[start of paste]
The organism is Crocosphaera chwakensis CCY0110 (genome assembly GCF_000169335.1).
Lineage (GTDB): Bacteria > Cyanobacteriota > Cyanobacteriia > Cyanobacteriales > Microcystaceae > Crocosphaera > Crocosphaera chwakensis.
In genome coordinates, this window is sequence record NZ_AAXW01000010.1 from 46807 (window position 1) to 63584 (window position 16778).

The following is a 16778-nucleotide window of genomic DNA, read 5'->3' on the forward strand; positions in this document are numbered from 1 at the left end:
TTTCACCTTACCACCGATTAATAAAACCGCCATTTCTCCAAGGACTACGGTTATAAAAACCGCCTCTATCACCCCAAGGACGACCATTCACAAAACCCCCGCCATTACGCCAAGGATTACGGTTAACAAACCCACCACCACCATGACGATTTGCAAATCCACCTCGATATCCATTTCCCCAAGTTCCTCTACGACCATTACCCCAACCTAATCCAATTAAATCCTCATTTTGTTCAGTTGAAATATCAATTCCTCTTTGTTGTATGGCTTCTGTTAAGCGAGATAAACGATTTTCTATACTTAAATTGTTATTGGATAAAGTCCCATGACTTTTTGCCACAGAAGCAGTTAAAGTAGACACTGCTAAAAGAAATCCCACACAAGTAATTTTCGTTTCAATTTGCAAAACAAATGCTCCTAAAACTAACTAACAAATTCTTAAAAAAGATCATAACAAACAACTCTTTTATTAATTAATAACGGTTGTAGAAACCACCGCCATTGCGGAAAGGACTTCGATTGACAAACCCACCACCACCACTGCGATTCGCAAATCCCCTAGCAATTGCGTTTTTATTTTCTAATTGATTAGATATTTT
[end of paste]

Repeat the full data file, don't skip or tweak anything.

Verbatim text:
The organism is Crocosphaera chwakensis CCY0110 (genome assembly GCF_000169335.1).
Lineage (GTDB): Bacteria > Cyanobacteriota > Cyanobacteriia > Cyanobacteriales > Microcystaceae > Crocosphaera > Crocosphaera chwakensis.
In genome coordinates, this window is sequence record NZ_AAXW01000010.1 from 46807 (window position 1) to 63584 (window position 16778).

The following is a 16778-nucleotide window of genomic DNA, read 5'->3' on the forward strand; positions in this document are numbered from 1 at the left end:
TTTCACCTTACCACCGATTAATAAAACCGCCATTTCTCCAAGGACTACGGTTATAAAAACCGCCTCTATCACCCCAAGGACGACCATTCACAAAACCCCCGCCATTACGCCAAGGATTACGGTTAACAAACCCACCACCACCATGACGATTTGCAAATCCACCTCGATATCCATTTCCCCAAGTTCCTCTACGACCATTACCCCAACCTAATCCAATTAAATCCTCATTTTGTTCAGTTGAAATATCAATTCCTCTTTGTTGTATGGCTTCTGTTAAGCGAGATAAACGATTTTCTATACTTAAATTGTTATTGGATAAAGTCCCATGACTTTTTGCCACAGAAGCAGTTAAAGTAGACACTGCTAAAAGAAATCCCACACAAGTAATTTTCGTTTCAATTTGCAAAACAAATGCTCCTAAAACTAACTAACAAATTCTTAAAAAAGATCATAACAAACAACTCTTTTATTAATTAATAACGGTTGTAGAAACCACCGCCATTGCGGAAAGGACTTCGATTGACAAACCCACCACCACCACTGCGATTCGCAAATCCCCTAGCAATTGCGTTTTTATTTTCTAATTGATTAGATATTTT